A ‘wonderful spectacle’ at Railtex 2011
UK: Revealing that no fewer than 424 exhibitors from 17 countries were participating in the Railtex 2011 exhibition at London's Earls Court Two centre, the Chairman of Mack Brooks Exhibitions Simon Brooks said the event presented ‘a wonderful spectacle’, which demonstrated ‘the very latest that the industry has to offer’.
The event is strongly endorsed by Network Rail, which sees the exhibition as a key opportunity to develop closer relationships with its suppliers and potential partners. Speaking at the opening ceremony on June 14, NR Chairman Rick Haythornthwaite suggested that there had never been ‘any time in the history of the railway where the opportunities for change have been bigger.’ Emphasising the need to reduce costs and demonstrate value for money, he said ‘the gauntlet has been thrown down by the Secretary of State and Sir Roy McNulty. Our challenge is to deliver for users and taxpayers.’
He insisted that ‘Network Rail has to find a way of working in a collaborative environment. We believe that we are changing, and we are here to emphasise that fact. We want to get into conversation with our suppliers and our partners, and pump momentum into change. The time for reform is now, but the window will not stay open for long. We still have a lot to do, but I hope that we can turn that sentiment into real, practical change over the next few years.’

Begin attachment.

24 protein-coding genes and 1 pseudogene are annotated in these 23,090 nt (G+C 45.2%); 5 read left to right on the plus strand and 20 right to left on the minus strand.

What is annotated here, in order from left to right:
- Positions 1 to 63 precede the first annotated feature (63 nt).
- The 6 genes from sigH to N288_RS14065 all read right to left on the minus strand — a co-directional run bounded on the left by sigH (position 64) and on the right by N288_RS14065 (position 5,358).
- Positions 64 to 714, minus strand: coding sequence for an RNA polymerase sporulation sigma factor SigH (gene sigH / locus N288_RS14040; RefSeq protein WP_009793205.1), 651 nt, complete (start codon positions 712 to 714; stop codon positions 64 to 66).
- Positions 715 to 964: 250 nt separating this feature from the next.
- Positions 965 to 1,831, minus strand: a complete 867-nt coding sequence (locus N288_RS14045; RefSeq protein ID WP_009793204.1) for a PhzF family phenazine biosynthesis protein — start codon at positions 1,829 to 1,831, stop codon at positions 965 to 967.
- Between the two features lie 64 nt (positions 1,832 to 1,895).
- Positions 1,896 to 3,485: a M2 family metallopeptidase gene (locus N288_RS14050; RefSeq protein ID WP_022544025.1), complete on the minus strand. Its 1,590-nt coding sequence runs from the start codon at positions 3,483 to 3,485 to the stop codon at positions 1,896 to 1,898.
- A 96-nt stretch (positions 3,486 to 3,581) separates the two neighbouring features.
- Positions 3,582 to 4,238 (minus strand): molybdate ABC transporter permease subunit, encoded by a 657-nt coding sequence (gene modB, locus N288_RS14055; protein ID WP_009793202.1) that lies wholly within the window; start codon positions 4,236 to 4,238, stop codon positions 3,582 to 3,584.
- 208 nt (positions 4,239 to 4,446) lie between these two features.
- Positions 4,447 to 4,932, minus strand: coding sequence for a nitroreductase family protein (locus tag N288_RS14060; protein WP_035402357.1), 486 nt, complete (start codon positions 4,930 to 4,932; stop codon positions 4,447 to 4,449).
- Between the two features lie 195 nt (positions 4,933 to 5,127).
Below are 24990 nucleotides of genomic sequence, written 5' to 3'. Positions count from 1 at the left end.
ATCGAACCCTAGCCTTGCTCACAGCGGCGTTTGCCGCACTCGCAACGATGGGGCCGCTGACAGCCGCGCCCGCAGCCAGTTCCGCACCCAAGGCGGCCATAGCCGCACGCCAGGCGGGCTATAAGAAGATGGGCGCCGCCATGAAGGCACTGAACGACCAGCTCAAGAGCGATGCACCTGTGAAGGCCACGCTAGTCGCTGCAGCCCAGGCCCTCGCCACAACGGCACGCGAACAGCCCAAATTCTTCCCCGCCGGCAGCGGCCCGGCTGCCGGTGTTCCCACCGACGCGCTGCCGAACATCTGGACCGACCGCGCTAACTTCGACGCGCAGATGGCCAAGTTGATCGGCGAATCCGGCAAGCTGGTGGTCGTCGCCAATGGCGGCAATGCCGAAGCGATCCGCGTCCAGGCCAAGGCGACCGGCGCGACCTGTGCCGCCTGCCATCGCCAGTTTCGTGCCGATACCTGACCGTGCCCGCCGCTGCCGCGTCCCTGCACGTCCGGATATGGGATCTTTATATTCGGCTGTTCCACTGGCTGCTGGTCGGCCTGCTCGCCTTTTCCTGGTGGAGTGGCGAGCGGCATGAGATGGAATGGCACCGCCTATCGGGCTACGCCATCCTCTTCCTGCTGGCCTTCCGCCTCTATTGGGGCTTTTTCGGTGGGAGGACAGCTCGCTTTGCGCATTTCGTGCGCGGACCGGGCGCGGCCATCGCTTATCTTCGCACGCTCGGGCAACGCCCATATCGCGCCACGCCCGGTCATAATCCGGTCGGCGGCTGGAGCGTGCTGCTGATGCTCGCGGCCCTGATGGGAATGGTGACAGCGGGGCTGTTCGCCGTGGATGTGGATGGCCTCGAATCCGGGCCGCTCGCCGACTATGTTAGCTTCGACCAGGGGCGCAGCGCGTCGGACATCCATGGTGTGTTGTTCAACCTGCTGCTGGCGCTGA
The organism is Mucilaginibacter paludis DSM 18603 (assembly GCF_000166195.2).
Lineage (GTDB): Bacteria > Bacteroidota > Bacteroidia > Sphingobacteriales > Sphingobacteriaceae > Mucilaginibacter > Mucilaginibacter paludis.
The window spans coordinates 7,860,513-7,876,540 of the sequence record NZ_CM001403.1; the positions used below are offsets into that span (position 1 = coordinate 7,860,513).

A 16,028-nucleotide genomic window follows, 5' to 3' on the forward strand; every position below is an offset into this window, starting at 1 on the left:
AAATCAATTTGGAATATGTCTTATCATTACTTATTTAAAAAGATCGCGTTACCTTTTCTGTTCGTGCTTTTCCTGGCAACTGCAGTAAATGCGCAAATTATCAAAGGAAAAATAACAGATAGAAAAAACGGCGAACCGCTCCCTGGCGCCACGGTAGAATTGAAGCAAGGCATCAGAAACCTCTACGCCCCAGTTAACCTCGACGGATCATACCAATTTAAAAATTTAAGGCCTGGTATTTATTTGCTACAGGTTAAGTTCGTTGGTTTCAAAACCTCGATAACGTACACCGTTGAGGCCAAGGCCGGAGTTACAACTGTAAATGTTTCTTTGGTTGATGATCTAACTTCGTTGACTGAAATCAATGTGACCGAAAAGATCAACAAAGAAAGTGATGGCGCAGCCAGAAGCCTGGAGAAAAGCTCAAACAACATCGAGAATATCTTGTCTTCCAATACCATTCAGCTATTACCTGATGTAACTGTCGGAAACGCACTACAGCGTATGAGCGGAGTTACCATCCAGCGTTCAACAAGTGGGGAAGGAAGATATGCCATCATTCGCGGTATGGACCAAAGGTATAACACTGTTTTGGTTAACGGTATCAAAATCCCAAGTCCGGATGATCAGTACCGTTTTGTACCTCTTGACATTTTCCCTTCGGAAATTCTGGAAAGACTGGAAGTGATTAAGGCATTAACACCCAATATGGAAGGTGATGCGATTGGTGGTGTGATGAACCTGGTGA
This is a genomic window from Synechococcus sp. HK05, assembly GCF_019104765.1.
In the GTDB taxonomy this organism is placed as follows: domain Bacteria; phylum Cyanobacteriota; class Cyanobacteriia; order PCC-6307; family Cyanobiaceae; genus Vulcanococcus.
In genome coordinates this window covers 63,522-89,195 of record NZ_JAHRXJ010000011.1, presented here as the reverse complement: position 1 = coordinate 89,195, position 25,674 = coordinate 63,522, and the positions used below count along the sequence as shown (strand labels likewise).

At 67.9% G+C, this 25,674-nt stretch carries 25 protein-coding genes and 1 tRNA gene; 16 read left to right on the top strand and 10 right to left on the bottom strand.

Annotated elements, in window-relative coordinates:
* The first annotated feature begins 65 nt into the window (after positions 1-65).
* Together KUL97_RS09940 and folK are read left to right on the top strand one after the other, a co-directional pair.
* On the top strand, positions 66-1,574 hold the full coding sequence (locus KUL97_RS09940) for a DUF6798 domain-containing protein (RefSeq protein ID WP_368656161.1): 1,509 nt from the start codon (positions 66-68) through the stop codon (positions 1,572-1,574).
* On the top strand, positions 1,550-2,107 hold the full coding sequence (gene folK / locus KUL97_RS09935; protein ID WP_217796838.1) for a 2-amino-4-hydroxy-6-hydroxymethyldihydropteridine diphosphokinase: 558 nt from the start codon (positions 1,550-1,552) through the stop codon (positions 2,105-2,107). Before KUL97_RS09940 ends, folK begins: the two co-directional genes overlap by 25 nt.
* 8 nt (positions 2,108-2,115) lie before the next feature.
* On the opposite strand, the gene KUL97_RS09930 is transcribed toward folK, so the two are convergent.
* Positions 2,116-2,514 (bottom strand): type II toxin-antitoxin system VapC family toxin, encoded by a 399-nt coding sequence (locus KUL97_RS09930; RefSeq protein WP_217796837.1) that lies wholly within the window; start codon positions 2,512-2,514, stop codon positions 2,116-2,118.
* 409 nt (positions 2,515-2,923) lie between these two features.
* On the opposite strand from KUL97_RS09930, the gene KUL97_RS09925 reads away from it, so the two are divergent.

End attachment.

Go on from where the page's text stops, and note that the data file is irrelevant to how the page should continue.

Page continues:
Welcoming NR’s involvement as ‘a great opportunity to build relationships’, RIA Director General Jeremy Candfield said ‘collaboration across the rail industry’ was ‘absolutely essential to deliver major projects’. Noting that the National Skills Academy for Railway Engineering, which had been under discussion during Railtex 2009, had not just been launched but was actually exhibiting, he pointed out that ‘skills development and training need investment, and consistency of procurement’ in order to present the industry as an attractive long-term opportunity.
See the video for highlights of Day 1 at Railtex, provided by Newtonmann.